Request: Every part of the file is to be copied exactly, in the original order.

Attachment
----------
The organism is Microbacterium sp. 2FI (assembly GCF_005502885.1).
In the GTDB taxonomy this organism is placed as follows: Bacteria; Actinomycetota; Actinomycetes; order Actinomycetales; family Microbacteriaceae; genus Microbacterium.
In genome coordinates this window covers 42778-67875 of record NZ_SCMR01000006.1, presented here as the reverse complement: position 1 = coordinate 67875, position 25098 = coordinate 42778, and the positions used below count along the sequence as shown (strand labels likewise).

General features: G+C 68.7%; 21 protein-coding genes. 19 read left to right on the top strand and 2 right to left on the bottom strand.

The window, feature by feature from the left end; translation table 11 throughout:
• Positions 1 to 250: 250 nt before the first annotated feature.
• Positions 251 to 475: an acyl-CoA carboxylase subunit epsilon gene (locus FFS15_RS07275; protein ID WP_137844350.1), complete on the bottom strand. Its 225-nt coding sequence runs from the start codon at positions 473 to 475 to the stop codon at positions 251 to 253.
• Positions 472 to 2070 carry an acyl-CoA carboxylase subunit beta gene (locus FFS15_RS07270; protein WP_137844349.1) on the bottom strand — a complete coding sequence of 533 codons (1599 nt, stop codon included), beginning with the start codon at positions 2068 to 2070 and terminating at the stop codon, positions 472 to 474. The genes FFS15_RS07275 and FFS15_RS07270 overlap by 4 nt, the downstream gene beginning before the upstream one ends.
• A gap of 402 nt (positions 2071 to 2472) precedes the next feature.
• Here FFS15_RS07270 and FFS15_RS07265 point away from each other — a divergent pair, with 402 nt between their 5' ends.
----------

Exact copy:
The organism is Microbacterium sp. 2FI (assembly GCF_005502885.1).
In the GTDB taxonomy this organism is placed as follows: Bacteria; Actinomycetota; Actinomycetes; order Actinomycetales; family Microbacteriaceae; genus Microbacterium.
In genome coordinates this window covers 42778-67875 of record NZ_SCMR01000006.1, presented here as the reverse complement: position 1 = coordinate 67875, position 25098 = coordinate 42778, and the positions used below count along the sequence as shown (strand labels likewise).

General features: G+C 68.7%; 21 protein-coding genes. 19 read left to right on the top strand and 2 right to left on the bottom strand.

The window, feature by feature from the left end; translation table 11 throughout:
• Positions 1 to 250: 250 nt before the first annotated feature.
• Positions 251 to 475: an acyl-CoA carboxylase subunit epsilon gene (locus FFS15_RS07275; protein ID WP_137844350.1), complete on the bottom strand. Its 225-nt coding sequence runs from the start codon at positions 473 to 475 to the stop codon at positions 251 to 253.
• Positions 472 to 2070 carry an acyl-CoA carboxylase subunit beta gene (locus FFS15_RS07270; protein WP_137844349.1) on the bottom strand — a complete coding sequence of 533 codons (1599 nt, stop codon included), beginning with the start codon at positions 2068 to 2070 and terminating at the stop codon, positions 472 to 474. The genes FFS15_RS07275 and FFS15_RS07270 overlap by 4 nt, the downstream gene beginning before the upstream one ends.
• A gap of 402 nt (positions 2071 to 2472) precedes the next feature.
• Here FFS15_RS07270 and FFS15_RS07265 point away from each other — a divergent pair, with 402 nt between their 5' ends.